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Freethought in the Religion Pages

by Pat Kelley


The following article is from the Secular Humanist Bulletin, Volume 14, Number 2.


"I read your article last Saturday, and I just wanted to tell you - I agree with you!" I most often hear this from co-workers the Monday after my commentary hits the newsstands. Fans - you gotta love em. Sometimes their faces beam with a sort of sheepish grin that comes when a religious person admits to agreeing with, liking or downright admiring what an atheist has to say. It just goes against everything they were taught, but they just can't help themselves - they gotta say it!

Last Saturday the Sacramento Bee printed a letter from a local fundamentalist who accused me of being a Christian - why? Because he thought my answer was the better one. Apparently his logic is such that because he is not an atheist, I must be a Christian! (I love it when their little brains explode like that.)

April 1998 marks my third anniversary as a panel member representing the atheist perspective in the Sacramento Bee's Religious/Ethics section, Right and Wrong commentary. This assignment has been especially satisfying for me as I had spent many years prevailing upon the editors of local newspapers to make room for reason in their religion pages. Like many freethinkers, I was motivated by frustration over excessive news coverage of religious events and trepidation over the rise in religious extremism. On more than one occasion I was told "No," "absolutely no," and "unequivocally NO!"

So I did what any normal, red-blooded American would do - I continued complaining! I formed a writers group to represent the Humanist Association of the Greater Sacramento Area. Roughly 13 freethinkers took part in this effort. For over a year we whined, we blustered, we cajoled, and we criticized over the lackadaisical coverage of religious issues.

Then, on January 14, 1991, Bee Managing Editor, Peter Bhatia, told me "While the humanist philosophy is well known and established, I don't feel a column laying out that philosophy is appropriate to our religious commentary column. The page is devoted to issues of religion. It is not focused on philosophies counter to traditional religion."

Sigh.

Frankly, at this point I was experiencing much disillusionment and considered quitting my efforts. Then the Freedom Forum, a non-partisan, international organization, dedicated to free press, free speech, published "Bridging the Gap: Religion and the News Media." Re-energized, I was quick to obtain a copy - fully expecting their study results to be skewed toward religion. I was pleasantly surprised to find the study reported that "people who call themselves agnostics, atheists, secular humanists or some variation are not well-represented in news stories" and that "... the news media tend to treat atheists as extremists."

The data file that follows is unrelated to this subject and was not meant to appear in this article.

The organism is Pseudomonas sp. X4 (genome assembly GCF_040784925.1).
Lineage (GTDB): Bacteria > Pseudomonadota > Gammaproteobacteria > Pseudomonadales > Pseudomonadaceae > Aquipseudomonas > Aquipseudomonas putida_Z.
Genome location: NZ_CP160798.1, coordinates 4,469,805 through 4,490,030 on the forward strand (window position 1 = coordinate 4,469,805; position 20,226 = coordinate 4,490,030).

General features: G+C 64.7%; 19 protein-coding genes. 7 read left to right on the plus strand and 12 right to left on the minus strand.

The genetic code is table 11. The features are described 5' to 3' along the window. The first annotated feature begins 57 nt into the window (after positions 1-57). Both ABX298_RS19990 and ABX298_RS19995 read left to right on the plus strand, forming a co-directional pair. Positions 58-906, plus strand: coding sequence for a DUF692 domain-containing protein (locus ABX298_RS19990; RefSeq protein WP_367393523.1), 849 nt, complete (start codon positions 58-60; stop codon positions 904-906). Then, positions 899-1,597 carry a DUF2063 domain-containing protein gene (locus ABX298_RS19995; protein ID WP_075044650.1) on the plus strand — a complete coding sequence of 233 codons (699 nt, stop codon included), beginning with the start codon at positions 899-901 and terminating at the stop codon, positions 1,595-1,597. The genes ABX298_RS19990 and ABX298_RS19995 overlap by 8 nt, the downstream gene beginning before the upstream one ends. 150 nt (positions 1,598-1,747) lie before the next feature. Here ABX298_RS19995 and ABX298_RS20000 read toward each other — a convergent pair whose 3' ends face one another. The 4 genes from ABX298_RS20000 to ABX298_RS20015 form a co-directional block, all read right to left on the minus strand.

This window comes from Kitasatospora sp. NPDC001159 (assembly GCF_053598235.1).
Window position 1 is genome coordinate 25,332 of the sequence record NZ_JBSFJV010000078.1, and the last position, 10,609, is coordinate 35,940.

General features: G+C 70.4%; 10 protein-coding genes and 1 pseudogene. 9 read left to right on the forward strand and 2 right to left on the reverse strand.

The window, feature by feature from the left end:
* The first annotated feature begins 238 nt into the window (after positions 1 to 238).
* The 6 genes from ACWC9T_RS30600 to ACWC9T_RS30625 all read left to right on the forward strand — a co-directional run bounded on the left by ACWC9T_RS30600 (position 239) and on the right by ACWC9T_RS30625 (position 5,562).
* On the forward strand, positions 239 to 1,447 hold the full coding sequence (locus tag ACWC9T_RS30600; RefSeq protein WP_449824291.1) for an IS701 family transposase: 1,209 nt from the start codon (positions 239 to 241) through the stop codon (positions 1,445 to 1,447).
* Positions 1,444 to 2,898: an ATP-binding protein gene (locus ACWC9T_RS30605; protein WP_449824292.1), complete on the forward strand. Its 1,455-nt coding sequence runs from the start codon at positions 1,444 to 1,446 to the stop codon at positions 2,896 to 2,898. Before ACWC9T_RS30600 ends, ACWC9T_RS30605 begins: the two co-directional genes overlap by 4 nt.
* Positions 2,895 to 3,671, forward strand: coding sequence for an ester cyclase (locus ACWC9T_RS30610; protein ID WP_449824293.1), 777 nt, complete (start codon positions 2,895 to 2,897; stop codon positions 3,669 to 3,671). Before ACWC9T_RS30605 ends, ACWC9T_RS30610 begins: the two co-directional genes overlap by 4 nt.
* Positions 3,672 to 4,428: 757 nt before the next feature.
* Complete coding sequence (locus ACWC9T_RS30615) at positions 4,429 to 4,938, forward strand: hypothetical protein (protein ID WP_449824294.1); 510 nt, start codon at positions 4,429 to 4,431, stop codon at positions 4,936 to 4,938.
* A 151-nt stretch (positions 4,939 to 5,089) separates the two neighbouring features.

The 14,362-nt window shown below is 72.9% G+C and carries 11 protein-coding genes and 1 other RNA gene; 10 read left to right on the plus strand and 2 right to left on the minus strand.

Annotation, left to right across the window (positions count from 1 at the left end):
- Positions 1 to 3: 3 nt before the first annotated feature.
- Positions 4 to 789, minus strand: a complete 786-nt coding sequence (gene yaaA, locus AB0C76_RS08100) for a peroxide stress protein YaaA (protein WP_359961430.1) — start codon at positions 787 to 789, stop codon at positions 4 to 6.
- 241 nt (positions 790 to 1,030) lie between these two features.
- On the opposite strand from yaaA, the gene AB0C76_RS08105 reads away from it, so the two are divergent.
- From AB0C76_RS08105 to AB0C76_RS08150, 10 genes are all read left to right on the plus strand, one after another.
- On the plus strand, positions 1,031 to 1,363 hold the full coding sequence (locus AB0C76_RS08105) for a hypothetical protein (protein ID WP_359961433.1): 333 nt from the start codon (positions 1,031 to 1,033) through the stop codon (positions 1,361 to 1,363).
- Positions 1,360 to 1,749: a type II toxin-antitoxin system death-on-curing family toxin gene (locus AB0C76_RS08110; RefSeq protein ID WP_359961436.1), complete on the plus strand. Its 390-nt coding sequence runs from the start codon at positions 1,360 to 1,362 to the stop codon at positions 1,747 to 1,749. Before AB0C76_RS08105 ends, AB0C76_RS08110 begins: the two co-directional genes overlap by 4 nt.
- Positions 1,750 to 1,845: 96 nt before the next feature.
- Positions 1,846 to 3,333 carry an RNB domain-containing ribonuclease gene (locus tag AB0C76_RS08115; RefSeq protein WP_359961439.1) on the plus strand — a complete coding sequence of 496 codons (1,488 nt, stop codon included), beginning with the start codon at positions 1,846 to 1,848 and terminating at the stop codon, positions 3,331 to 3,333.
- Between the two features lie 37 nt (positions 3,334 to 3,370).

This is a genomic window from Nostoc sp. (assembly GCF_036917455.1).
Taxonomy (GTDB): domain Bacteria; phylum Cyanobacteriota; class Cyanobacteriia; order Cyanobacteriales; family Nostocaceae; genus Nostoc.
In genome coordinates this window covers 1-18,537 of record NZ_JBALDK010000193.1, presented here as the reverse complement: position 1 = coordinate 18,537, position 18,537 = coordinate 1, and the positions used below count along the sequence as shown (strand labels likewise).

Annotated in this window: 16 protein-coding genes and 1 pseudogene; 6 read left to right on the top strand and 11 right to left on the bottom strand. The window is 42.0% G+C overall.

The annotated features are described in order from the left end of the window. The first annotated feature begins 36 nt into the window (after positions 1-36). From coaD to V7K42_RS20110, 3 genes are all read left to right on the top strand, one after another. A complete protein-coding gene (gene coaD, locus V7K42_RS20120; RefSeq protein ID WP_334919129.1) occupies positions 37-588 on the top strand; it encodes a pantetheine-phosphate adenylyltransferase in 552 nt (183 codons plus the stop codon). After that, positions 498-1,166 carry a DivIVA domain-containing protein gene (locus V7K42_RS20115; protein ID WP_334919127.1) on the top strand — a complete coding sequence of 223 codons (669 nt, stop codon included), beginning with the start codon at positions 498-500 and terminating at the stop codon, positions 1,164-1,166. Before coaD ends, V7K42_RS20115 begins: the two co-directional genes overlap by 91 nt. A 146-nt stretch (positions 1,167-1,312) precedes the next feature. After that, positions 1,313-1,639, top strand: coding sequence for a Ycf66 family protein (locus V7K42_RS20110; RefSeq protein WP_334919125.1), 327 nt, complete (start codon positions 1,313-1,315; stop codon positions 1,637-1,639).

Not long afterwards, the Sacramento Bee made drastic changes to their religion page and to their coverage of religion in general. Ironically, the first Non-Christian to be published in this new-and-improved religion page (thanks to our efforts) was a local Muslim who hated atheists with a passion!

Then Paul Clegg, religion/ethics editor, called the newly formed, Atheists and Other Freethinkers organization, to invite a writer to participate in the Bee's Religion/Ethics panel. I was thrilled to accept the assignment! Since then, approximately every eight to ten weeks I receive a question concerning a human predicament to which I am expected to offer an ethical, atheistic point of view. The usual deadline is two weeks, and, because I represent the voice of atheism (in the public's eye) I generally take the entire two weeks to carefully formulate my answers. Some questions are fairly easy to answer, others are quite tough. Upon several occasions, after researching the issue, I've arrived at answers which were totally opposite my initial reaction.

The greatest compliment I have received so far, however, happened just the other day when a couple of co-workers and I were talking about an episode in the movie "The Crow," when the star transforms into a bird. One co-worker said, "I really, truly believe things like that happen." I responded, "It happens in books, the movies and in your dreams. Find me proof and I'll go along." To which the other co-worker replied, "I'm with Pat. I'm an atheist." The impressive part of the incident was that when I first met the fellow three years ago, he wore Christian theme tee-shirts and regularly attended Pentecostal church prayer sessions - in the same building where Atheists and Other Freethinkers hold their general meetings!

When I first started writing for the commentary I was a bit apprehensive about the reception I would receive especially from co-workers. However as it turns out a couple of people have shown up at the AOF meetings - after they've retired from work, and I have received two promotions since beginning the commentary. If nothing else, writing for this column, and having my picture prominently displayed with the title "atheist/humanist," has led me to the point where I am impatient with people who claim to be atheists or humanists but hide in the closet in fear. I ask them - what are you so ashamed of, and what is the point of being an atheist or humanist and not wanting your ideas known?


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